The success sequence matters. So does good policy.
There was a small dustup on Twitter when State Auditor Shad White recently Tweeted about the Success Sequence saying, “The Left never wants to talk about the solution, for some reason: if you at least finish high school, get a full-time job, and wait until age 21 before getting married and having children, it’s almost guaranteed you won’t end up in poverty.”
The responses were predictable and visceral, ranging from frustration and confusion, to anger. More than a few people commented on the Auditor’s last name, citing White Privilege as the only excuse for his insensitivity.
While I might have said it differently, I completely agree with the Auditor’s underlying point, and it deserves a lot more attention than it got. And lest you assume this is some sort of right-wing, Pollyanna-ish, “bootstraps” formula, it isn’t.
The left-leaning Brookings Institute arrived at this “sequence” (graduate high school, get a job, and wait to have children until after marriage) by analyzing the characteristics of those prospering and found that of those American adults who followed these three rules, only about 2% ended up in poverty and nearly 75% ended up in the middle class.
These rules may be simple, but they certainly are not easy, especially for a child born into poverty, addiction, or a broken family. For many kids, the cultural forces at play in their homelife make these rules incredibly counter-cultural and challenging.
Since the sexual revolution of the 1960s, it’s been politically incorrect to suggest that one family structure is objectively healthier than another. Pop culture celebrates everything from hook-ups to cohabitation, but those life choices come with a cost. While cavalier choices may cost the wealthy emotionally, they likely won’t impact their ability to find food or housing.
For those on the margins of society, the data clearly indicates that relationship habits matter deeply to long-term prosperity. When a struggling teenager becomes pregnant, it’s often the catalyst that results in a life of continued struggle because education, work, and marriage didn’t come first. And children from broken homes are significantly more likely to repeat the cycle.
Personal choices matter, but so does policy. Mississippi has tremendous institutional barriers that make it far too difficult for our young people to follow this path. Yes, this is a roadmap to success for kids, but it ought to serve as a framework for public policy conversations about how to help ensure more Mississippians achieve the American dream.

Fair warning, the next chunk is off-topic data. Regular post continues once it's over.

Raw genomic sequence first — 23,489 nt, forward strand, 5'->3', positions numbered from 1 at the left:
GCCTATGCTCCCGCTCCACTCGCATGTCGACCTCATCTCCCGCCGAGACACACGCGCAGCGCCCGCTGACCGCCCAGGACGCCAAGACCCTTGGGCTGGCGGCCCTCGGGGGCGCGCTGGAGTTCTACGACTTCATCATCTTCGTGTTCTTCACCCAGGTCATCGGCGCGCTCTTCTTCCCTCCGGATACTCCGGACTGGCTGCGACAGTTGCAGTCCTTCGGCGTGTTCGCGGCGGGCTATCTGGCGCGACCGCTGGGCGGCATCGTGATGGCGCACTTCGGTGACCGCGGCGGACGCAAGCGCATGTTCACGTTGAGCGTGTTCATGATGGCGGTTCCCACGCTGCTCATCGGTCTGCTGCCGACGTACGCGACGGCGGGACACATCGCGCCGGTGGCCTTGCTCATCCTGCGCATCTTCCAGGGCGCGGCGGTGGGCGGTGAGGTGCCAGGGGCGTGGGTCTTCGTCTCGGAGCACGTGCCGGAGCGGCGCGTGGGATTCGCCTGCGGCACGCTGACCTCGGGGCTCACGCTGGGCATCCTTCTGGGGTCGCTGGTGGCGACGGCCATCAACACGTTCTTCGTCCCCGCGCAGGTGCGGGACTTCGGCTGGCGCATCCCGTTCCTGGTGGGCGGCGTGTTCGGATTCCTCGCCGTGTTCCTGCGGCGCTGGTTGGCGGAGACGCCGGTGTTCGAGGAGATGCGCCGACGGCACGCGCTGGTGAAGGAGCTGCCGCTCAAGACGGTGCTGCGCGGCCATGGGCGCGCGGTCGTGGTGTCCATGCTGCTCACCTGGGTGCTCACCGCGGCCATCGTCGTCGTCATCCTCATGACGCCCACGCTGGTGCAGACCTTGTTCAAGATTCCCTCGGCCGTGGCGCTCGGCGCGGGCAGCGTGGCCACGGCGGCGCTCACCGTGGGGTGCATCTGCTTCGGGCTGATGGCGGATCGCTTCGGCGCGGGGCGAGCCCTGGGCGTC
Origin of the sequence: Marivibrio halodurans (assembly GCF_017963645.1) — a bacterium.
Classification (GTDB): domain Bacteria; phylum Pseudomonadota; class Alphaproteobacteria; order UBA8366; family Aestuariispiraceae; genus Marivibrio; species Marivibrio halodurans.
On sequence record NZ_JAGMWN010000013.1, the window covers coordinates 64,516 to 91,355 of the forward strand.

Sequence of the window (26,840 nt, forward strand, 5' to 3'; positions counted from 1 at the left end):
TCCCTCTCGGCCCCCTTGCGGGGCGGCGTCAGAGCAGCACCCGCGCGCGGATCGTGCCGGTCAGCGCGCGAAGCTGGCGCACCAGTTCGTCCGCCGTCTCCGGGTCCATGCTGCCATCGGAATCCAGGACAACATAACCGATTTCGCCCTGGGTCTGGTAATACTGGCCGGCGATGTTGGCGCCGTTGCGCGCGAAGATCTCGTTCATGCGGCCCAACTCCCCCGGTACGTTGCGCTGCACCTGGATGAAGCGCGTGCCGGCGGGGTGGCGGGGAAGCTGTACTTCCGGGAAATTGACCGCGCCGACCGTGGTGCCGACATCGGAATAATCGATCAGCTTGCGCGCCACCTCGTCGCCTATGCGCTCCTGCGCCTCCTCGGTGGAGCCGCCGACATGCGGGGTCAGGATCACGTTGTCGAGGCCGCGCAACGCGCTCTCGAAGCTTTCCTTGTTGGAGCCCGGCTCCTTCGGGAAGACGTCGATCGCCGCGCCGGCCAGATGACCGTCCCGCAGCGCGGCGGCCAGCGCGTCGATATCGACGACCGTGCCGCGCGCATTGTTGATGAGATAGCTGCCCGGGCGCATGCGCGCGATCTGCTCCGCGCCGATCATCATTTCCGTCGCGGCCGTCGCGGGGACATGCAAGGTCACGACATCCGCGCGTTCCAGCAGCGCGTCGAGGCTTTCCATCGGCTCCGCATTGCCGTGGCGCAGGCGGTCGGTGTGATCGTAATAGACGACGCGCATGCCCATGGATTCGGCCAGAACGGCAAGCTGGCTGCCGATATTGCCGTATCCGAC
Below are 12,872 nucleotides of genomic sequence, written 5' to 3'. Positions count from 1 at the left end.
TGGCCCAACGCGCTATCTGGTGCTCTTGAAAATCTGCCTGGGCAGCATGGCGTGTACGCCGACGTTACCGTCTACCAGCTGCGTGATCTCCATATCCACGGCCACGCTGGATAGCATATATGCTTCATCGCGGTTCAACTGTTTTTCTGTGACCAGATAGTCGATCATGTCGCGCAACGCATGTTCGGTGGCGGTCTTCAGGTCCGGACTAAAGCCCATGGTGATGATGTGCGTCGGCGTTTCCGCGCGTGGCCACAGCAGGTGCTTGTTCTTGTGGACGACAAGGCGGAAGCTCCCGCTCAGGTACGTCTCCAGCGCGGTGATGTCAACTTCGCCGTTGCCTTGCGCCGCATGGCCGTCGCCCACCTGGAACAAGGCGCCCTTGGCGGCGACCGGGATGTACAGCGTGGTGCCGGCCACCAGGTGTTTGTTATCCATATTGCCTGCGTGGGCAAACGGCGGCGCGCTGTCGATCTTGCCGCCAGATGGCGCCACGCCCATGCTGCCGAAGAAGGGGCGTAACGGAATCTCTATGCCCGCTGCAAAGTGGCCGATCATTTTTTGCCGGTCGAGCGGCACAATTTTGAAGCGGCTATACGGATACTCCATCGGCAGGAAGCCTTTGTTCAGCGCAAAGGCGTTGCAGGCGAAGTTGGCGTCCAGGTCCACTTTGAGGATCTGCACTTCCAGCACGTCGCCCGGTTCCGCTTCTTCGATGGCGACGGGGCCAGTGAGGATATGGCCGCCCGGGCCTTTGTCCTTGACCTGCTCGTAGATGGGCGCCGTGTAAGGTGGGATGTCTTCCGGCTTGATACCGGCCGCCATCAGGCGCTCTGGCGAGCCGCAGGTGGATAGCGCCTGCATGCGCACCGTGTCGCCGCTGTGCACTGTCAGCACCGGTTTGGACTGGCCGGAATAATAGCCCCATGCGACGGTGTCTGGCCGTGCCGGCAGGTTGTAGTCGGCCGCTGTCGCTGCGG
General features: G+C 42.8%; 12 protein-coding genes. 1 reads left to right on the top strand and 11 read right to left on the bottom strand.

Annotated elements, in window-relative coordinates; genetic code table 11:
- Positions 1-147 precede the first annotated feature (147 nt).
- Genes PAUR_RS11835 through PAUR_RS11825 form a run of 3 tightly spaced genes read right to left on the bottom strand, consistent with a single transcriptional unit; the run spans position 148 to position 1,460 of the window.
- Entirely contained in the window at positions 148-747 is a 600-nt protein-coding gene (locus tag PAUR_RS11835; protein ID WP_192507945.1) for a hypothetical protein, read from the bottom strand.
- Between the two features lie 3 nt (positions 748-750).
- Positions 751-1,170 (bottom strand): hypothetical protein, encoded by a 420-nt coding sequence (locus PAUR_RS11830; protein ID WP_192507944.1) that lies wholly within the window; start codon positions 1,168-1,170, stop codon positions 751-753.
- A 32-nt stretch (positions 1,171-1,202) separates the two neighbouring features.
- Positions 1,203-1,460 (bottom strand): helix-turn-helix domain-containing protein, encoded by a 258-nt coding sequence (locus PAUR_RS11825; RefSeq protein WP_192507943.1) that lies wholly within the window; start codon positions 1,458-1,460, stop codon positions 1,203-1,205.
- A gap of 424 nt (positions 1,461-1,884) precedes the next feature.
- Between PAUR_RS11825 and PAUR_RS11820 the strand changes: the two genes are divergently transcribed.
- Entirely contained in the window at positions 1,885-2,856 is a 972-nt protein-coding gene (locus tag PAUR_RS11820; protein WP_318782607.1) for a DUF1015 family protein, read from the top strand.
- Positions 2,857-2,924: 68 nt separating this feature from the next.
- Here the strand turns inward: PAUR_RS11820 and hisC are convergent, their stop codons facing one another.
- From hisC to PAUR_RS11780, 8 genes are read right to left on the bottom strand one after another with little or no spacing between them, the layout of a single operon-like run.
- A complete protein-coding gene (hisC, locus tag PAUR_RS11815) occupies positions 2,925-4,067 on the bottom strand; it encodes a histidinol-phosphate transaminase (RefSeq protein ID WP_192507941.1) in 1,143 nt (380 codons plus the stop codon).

Policymakers ought to dig deeply into what obstructs a child from graduating high school, working, or not having children before marriage. We shouldn’t be afraid to say that not all family structures promote flourishing. There is a path to success and a path to struggle.
I’m convinced we can remove barriers to opportunity so that it becomes much more likely that a child will be able to walk this path to success. But let’s don’t lose sight of the fact that people make choices, for good or ill, and those choices have profound consequences.
All the freedom and opportunity in the world will not stop some people from making poor life choices that result in untold human suffering for them and their family members. No government program can fix that.
Conservatives love to talk about personal responsibility, as if everyone has the same opportunity at success. Liberals love to talk of societal problems and institutional barriers, as if individuals have little agency over their own actions and destiny. The truth is both sides of the coin matter. Having the freedom to succeed necessarily means we also have the freedom to fail, and some will.
But I know I’m committed to working to create a society where we set our children up for success, tear down the barriers that stand in the way, and create equal access to opportunity. That’s a recipe for success.
This column appeared in the Daily Journal on July 29, 2021.